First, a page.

By understanding how a person develops within their environmental system, it becomes possible to determine why certain decisions, behaviors, or feelings are interfering with future development opportunities. Incorporating the concepts offered by the bioecological systems theory makes it possible to understand the influences that have helped to shape personal environmental interactions.

Technology has the power to speed up this process dramatically. Because there are such high levels of interconnectivity today, people have larger microsystem environments. This shapes how they react with others because there are more relationships formed, even if individuals only chat online instead of meeting in person.

This creates a knowledge base that can help an individual of any age begin to make new decisions. The new decisions can then shape future personal interactions so that positive outcomes, either socially or structurally, can be achieved over time. These dynamic processes can then help to predict individualized outcomes for how people will view themselves over time.

Burrhus Frederic Skinner believed that the mind was important. He felt that behavior could be observed so that reactions could be studied in its complexity. In the 1920s, classical conditioning was the emphasis of behaviorism theory, but BF Skinner felt like the answers provided were too simplistic. This led him to develop his theory on operant conditioning.

What is an operant? It is an intentional action that effects the surrounding environment or society. The BF Skinner behaviorism theory looks to identify the actions that are taken to identify why some operant behaviors are more common than others.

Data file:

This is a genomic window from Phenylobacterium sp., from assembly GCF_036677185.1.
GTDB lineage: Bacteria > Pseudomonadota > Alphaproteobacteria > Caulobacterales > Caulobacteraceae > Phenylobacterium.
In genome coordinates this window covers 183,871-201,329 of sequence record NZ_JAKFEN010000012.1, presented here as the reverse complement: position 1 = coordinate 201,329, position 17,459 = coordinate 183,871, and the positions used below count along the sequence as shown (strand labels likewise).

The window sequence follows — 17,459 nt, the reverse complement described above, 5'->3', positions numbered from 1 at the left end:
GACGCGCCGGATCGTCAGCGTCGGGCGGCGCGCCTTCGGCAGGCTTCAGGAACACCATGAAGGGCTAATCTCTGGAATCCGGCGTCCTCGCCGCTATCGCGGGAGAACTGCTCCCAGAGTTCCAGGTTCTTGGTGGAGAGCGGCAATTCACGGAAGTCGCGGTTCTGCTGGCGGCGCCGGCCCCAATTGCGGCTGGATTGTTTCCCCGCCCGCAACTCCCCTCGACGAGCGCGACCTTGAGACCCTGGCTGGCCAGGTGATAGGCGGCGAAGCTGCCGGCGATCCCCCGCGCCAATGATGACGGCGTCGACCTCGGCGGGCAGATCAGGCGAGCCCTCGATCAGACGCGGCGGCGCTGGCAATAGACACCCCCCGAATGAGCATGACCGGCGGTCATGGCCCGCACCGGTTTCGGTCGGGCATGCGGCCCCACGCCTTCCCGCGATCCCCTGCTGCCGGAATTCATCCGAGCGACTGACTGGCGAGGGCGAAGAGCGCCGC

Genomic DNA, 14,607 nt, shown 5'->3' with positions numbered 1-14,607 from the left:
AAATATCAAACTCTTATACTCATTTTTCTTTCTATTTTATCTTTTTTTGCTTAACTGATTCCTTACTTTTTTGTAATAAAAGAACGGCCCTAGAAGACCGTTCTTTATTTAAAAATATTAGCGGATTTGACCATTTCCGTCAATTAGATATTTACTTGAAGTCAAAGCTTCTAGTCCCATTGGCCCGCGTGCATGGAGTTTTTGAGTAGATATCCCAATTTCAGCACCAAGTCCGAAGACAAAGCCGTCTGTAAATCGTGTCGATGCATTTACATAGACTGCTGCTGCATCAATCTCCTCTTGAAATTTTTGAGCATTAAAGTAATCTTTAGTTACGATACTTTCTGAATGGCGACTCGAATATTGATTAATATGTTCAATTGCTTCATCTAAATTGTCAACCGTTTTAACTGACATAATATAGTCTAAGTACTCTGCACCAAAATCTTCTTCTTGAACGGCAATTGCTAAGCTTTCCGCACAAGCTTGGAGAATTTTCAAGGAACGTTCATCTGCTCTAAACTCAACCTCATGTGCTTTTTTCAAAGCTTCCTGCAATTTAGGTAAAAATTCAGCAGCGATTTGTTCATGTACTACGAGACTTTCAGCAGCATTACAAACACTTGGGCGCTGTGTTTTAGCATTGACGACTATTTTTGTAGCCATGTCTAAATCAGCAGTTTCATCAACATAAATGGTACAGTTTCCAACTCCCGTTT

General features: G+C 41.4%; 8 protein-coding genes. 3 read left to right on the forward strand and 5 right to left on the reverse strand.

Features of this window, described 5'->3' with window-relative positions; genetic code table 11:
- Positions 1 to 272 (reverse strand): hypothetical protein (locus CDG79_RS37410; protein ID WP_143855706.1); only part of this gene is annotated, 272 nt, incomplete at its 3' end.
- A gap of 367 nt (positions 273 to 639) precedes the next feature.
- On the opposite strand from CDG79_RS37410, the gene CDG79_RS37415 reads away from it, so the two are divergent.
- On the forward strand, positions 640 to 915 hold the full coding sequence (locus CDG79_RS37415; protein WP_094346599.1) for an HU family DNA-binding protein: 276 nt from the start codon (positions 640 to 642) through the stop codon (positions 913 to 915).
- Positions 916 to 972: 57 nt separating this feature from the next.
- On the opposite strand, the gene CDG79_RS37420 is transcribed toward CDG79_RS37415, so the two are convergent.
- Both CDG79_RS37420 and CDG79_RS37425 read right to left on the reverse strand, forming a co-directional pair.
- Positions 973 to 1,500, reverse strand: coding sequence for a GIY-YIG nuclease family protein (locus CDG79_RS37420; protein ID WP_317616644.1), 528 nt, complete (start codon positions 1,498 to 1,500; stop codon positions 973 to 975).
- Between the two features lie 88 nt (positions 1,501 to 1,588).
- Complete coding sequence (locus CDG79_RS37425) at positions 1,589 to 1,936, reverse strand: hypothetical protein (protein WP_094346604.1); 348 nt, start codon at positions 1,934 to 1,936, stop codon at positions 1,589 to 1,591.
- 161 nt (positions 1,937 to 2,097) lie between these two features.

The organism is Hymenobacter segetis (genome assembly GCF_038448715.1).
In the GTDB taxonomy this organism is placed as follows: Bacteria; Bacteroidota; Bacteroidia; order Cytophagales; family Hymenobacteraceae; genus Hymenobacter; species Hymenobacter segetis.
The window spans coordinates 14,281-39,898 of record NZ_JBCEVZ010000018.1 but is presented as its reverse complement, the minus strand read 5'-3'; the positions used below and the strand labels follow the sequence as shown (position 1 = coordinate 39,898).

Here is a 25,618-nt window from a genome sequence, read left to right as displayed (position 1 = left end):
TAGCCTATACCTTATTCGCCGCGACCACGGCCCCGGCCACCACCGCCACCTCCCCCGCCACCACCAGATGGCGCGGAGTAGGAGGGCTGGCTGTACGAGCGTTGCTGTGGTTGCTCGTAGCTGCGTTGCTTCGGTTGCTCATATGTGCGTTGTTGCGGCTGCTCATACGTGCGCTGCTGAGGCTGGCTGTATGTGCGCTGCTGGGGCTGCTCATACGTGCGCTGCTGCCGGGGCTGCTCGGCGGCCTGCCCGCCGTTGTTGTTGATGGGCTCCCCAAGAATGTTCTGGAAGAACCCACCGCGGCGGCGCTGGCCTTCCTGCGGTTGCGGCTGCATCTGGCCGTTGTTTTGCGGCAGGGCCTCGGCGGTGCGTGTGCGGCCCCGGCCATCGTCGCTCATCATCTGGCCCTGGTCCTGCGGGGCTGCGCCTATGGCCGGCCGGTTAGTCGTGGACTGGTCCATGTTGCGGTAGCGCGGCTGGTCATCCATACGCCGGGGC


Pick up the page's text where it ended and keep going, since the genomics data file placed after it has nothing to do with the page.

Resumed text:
The 3 Types of Responses in the BF Skinner Behaviorism Theory

Skinner defined operant conditioning by the ability of a person to change their behavior based on the use of a reinforcement. If the reinforcement is given after a desired response, then the mind can train itself to repeat a behavior to anticipate a similar result in the future.

Based on the responses that Skinner could observe through his process of operant conditioning, he was able to identify three specific types of responses or operants that can follow a behavior.

1. Neutral. These responses would not increase or decrease the probability that a behavior would be repeated.
2. Reinforcers. This type of response would increase the likelihood of a repetitive behavior. A reinforcer can be positive or negative to encourage the repetitive response.
3. Punishers. This is the response that would decrease the likelihood of a behavior being repeated. The goal of a punishment is to weaken the behavior so it becomes less desirable in the future.

These responses are seen in virtually every aspect of our society today. Parents use reinforcers and punishers to create a desired response. Children test out specific behaviors with their parents and learn from the positive or negative consequences which result from those behaviors. Employers use them to keep employees productive and following corporate procedures.

Skinner showed that it wasn’t just humans who were susceptible to operant conditioning. Virtually any creature with a mind could be taught specific behaviors through the conditioning process. He proved his theory with his work on what would be come to be called the “Skinner Box.”

How Skinner Proved Positive Reinforcement Was a Training Mechanism

BF Skinner developed a box which contained a lever on the side of it. He would then place a rat inside the box. Whenever the rat interacted with the lever, either intentionally or unintentionally, a piece of food would drop into the box for the rat to eat. After a few times of being placed in the box, every rat would learn to go straight to the lever so they could get food right away.

The consequence of pressing the lever created a positive reward. This encouraged the rats to keep pressing the lever, over and over again, so they could receive more food. Through this action, Skinner was able to provide that a positive reinforcement helps to strengthen a specific behavioral response.